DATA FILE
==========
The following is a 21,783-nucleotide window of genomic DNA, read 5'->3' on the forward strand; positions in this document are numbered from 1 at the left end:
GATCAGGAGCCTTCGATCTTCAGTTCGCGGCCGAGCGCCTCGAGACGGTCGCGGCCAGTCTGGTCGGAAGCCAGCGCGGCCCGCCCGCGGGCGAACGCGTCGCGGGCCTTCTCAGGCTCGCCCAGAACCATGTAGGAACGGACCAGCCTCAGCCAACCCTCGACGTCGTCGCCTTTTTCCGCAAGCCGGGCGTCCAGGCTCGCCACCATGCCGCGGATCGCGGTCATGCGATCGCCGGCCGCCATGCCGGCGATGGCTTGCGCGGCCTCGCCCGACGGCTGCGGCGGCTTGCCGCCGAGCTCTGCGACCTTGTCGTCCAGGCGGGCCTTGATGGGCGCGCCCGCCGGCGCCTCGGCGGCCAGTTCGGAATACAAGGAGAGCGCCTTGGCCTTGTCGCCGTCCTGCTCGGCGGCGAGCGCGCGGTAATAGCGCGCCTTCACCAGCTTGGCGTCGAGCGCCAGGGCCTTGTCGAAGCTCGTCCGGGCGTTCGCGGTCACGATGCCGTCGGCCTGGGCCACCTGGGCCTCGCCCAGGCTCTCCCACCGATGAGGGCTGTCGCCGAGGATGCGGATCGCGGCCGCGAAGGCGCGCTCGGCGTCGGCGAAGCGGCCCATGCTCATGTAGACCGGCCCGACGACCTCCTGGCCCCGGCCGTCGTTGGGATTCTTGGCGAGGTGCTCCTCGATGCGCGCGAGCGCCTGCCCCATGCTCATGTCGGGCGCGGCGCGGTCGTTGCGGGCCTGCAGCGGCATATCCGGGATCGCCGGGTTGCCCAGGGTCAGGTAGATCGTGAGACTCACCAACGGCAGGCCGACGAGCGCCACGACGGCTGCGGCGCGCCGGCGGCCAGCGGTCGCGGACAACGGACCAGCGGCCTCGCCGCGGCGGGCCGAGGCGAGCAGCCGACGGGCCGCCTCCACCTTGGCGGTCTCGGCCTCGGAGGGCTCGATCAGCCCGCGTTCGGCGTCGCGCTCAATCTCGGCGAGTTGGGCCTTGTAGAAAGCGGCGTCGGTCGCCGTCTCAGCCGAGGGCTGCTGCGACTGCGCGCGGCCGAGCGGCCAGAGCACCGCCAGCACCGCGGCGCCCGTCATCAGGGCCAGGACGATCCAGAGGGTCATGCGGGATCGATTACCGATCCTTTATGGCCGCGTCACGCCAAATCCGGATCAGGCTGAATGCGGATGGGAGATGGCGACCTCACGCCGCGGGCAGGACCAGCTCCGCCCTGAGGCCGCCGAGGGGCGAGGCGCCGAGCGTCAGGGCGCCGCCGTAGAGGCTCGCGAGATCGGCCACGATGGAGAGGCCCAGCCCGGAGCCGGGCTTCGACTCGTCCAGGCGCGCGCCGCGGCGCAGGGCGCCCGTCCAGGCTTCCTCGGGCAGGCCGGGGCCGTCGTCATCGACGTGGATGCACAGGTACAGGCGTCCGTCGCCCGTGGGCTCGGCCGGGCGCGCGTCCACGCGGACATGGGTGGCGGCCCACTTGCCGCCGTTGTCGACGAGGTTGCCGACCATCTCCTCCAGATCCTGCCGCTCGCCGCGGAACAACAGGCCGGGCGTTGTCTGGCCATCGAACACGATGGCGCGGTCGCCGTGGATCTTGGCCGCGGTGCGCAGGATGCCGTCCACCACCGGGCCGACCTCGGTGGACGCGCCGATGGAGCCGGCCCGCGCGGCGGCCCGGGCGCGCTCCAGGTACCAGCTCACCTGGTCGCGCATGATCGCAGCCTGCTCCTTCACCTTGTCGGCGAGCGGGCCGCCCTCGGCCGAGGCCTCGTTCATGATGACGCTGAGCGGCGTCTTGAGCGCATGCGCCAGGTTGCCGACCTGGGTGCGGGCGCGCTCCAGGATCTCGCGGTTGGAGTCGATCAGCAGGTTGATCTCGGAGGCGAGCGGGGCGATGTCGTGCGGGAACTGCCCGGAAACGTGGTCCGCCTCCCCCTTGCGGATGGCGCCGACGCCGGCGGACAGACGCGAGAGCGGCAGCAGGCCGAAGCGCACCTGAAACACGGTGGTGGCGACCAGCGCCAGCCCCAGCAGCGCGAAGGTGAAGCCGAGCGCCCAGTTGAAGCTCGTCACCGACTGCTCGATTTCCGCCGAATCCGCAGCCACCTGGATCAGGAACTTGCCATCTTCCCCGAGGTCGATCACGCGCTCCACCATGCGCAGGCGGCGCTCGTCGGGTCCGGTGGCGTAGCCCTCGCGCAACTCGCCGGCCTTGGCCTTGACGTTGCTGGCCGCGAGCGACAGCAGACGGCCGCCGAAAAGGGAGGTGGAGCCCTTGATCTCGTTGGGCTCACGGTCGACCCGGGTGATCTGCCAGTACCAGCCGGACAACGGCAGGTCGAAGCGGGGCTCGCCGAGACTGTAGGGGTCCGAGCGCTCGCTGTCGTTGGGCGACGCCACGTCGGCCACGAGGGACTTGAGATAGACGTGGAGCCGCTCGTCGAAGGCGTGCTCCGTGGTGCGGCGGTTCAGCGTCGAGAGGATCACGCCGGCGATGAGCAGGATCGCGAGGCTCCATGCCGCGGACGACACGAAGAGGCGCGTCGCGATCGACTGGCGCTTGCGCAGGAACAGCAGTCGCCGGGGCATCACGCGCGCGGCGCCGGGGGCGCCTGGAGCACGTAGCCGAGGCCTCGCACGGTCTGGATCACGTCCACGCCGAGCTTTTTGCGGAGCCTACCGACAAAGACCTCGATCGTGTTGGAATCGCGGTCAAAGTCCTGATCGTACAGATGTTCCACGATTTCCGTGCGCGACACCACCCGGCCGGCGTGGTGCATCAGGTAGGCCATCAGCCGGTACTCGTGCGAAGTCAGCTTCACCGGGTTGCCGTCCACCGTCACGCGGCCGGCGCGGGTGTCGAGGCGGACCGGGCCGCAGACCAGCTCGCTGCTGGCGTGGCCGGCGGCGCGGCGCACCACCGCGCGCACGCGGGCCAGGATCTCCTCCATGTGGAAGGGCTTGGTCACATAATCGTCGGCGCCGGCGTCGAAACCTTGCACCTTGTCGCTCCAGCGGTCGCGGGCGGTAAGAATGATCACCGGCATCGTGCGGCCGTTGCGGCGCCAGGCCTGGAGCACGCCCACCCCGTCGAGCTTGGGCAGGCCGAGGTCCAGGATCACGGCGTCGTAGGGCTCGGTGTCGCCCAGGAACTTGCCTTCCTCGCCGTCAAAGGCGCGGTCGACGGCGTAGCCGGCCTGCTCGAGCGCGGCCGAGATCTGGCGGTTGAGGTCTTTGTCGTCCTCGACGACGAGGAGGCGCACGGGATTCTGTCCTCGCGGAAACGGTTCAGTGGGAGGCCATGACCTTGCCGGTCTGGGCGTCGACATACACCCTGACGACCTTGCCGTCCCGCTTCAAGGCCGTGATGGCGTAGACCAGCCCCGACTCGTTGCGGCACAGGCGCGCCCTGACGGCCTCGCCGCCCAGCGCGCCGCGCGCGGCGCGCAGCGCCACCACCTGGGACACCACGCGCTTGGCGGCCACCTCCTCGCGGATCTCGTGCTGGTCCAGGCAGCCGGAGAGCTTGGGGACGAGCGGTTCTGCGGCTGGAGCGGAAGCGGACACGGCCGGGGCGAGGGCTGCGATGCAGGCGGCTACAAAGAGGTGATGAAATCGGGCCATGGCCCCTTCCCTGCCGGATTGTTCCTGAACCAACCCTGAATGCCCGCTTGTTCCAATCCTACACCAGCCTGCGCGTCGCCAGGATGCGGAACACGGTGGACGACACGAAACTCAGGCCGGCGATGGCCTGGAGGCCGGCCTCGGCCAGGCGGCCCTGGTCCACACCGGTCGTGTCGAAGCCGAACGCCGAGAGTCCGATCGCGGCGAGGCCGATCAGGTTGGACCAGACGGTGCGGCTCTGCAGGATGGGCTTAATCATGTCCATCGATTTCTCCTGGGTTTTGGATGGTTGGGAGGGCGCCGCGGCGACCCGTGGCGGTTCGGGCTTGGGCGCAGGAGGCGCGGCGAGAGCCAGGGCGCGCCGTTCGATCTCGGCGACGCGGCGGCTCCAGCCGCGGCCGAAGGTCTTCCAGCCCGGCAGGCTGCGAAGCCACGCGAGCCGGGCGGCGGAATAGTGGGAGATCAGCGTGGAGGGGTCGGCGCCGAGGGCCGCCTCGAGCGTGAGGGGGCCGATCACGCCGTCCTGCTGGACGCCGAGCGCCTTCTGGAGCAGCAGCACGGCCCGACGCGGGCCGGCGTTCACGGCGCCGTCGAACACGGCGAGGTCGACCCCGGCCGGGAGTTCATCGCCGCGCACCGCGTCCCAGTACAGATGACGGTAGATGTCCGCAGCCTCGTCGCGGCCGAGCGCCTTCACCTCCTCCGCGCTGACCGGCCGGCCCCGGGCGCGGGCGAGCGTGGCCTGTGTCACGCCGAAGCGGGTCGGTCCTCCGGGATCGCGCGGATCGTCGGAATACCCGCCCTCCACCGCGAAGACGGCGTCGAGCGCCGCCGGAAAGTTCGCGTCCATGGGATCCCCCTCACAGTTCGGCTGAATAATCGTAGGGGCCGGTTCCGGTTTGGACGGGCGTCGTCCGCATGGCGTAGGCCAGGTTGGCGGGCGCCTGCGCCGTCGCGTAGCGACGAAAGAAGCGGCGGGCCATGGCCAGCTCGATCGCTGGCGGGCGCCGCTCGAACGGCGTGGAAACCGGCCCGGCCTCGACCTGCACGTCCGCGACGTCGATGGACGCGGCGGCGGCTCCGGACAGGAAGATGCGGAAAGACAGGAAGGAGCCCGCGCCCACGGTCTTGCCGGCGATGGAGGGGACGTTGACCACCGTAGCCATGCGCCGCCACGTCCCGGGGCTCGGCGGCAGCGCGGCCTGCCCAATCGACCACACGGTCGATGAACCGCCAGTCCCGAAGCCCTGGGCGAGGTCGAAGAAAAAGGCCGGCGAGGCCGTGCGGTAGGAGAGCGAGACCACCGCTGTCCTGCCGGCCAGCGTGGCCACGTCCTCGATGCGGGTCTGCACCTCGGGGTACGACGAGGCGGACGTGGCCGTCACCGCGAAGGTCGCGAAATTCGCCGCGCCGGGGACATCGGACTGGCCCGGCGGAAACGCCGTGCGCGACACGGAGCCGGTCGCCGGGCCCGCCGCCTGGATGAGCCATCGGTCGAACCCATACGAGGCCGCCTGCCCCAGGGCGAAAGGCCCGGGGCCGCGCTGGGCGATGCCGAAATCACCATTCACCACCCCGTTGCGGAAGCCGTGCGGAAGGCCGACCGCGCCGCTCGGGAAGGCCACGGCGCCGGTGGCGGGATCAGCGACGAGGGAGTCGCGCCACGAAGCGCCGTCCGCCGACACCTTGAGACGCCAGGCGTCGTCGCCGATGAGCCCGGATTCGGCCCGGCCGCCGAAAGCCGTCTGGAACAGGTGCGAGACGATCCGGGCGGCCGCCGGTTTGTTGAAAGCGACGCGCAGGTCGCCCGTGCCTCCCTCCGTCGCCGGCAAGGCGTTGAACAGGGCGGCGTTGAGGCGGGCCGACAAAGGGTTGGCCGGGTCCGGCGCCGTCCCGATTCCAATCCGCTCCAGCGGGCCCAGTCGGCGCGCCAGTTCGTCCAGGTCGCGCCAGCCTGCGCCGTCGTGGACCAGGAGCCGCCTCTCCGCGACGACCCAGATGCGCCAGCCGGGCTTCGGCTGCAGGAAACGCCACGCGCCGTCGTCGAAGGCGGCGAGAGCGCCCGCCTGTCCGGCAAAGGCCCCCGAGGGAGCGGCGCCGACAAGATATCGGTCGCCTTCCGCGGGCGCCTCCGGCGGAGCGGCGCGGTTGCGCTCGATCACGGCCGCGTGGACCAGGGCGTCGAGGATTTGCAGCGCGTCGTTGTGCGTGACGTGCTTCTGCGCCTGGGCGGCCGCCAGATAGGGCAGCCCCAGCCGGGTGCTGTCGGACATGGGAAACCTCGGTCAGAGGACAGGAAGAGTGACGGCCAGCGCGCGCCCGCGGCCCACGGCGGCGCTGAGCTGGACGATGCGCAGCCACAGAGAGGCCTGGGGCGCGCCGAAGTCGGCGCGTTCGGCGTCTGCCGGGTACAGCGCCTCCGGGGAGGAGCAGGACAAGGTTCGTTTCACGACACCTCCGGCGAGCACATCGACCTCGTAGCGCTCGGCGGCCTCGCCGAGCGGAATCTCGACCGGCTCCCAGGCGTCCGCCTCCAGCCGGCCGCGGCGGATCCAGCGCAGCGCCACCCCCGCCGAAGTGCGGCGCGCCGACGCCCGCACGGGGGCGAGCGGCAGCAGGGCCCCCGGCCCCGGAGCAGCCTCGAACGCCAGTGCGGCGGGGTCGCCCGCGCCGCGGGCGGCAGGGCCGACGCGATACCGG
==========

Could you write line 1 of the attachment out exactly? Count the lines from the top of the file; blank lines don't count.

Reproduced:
The following is a 21,783-nucleotide window of genomic DNA, read 5'->3' on the forward strand; positions in this document are numbered from 1 at the left end: